8. Celeste permalink
    May 26, 2010 7:34 pm

    I like the idea of a new realtor and staging better than I do chickens. I don’t think the chickens will do as much for your happiness as moving on will. I think you would enjoy the chickens more fully someplace else, when you know you’re staying. There are coping mechanisms, and then there are delaying tactics.

    Awesome idea about hiding your stuff. I’m snarky enough to start gift-wrapping household items and tell him it’s so he can have even more pleasure out the stuff he is getting from your house. But you probably don’t want to be like me!

  9. irretrievablybroken permalink*
    May 26, 2010 8:11 pm

    Well, the chickens would be shared with a couple of other families. And when I move, I will rent–so perhaps the landlords will not endorse having chickens on their property?

    Julie–tell me, do people typically look at houses on Memorial Day weekend? I’m tempted to leave the place a shambles.

  10. May 26, 2010 8:42 pm

    No. They don’t. Most realtors don’t even work this weekend and open house traffic is slow. Anyone who really wants to see your house can do so the following week.

    Also you should know that chickens would probably not do much for your resale value and might put off some buyers. You should try to make your house look as simple as possible – no photos out (except on the wall) and clear off all surfaces. You want the buyers to imagine their stuff in your house, not try to see past all your stuff.

    Trash the house for the weekend. Doubtful anyone will be stopping by.

    • irretrievablybroken permalink*
      May 26, 2010 8:52 pm

      I’ve had the photos stashed since the house first went on the market last spring…and cleared all surfaces. And so on. Hide the shampoo, hide the coffee maker, hide the laundry in the car. The difference between cleaning a house for yourself and cleaning a house for potential buyers is tremendous. Toys hidden. Closets emptied. Superfluous everything gone.

      We sold two houses–one for cash, one to a friend without even listing it–back in the good old days. Back then all you had to do was whisper your intentions and people would start throwing suitcases of money at you. This, by contrast, has been a total shock.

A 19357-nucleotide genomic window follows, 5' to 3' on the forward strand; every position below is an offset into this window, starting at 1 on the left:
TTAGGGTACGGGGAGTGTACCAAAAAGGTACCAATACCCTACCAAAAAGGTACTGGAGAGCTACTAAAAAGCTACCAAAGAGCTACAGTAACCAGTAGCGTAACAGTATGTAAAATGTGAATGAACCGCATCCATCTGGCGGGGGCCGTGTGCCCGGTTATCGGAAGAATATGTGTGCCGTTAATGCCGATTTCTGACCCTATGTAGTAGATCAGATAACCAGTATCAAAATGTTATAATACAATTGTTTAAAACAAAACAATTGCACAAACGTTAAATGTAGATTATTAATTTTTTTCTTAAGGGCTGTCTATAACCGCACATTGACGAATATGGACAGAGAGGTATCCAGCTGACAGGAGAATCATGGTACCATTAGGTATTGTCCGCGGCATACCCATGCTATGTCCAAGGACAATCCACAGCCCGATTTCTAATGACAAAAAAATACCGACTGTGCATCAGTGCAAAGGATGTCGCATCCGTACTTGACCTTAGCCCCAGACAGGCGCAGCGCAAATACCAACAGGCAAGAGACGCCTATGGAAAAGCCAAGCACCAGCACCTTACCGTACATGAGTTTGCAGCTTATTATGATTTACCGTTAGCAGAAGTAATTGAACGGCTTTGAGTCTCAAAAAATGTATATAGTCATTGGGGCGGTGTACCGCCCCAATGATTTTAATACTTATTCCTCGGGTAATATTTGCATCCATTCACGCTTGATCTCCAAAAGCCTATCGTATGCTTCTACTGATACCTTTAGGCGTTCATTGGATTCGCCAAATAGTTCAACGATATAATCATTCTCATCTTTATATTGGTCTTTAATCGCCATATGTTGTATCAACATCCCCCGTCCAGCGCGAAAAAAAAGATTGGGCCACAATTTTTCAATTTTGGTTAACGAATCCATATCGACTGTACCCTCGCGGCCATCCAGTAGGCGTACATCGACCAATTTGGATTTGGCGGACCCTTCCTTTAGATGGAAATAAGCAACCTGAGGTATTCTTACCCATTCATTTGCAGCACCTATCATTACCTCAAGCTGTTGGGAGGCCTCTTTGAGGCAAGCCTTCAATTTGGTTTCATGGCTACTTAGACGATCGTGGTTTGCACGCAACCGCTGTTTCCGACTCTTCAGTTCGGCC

When I found the dream cottage? I lowered the already low price by 40K. Thought people would jump. They didn’t.

      And the poor realtor is HORRIFIED by the potential chickens.

  11. May 26, 2010 9:07 pm

    Hahahaha. That is funny. Poor realtor, who has probably sunk a good chunk of change into your property and is waiting for pay day as well. Sounds to me like you’ve done all you can do. And yes, I know all about cleaning a house to sell it – sold 3 myself and it is AWFUL. Give yourself a break. If you want to have fun, I say start boxing up some random stuff you think your ex might want to take on his next pilfering run and label it “Spare tampons” and put it in the garage.

  12. notreally permalink
    May 27, 2010 8:28 am

    It’s enough to make one check the house’s insurance policy.

  13. May 27, 2010 8:50 am

    I’ve only ever sold one house, but I totally credit the pumpkin pie I baked the morning of our open house. People walked in and wanted to curl up on the couch and talk about their sweet, dead grandmothers. In a good way.

  14. irretrievablybroken permalink*
    May 27, 2010 9:43 am

    I tried that with gingerbread.

    It’s just a very odd time. People who had plenty of money and could have bought ANY house in my town–found fault with every single one. Yet they were “desperate” to move–had to, because of job changes–and so rented a place for six months.

    According to the realtors, they’re showing hundreds of houses to everyone–and still no one can decide. Meanwhile, more houses go on the market…it’s that famous psychological experiment with the types of jam in the grocery store–if three types are available for sample and sale, people buy many more jars of jam than if there are twelve types available for sample and sale. Humans are peculiar. Too many choices, and we become paralyzed.

    Compare this to the mass stampede a decade ago, where people went nuts trying to outbid one another…another example of weird mass psychology.

  15. Melissa permalink
    May 27, 2010 4:15 pm

    Have you buried a statue of St. Joseph in the yard yet? Google it. My sister-in-law did this when desperate. Their house did soon sell. It can’t hurt.

  16. Jemy permalink
    May 30, 2010 11:09 am

    I don’t know if you considered it, but would it be a bad idea to rent out your house and you rent something that costs less? Then you can essentially use the difference as income or maintenance or whatever. Plus the discount of lower heating bills, etc etc

    That has always been my back up plan for our big old house. If worse comes to worse, rent it out for bigger bucks than a smaller place I would rent.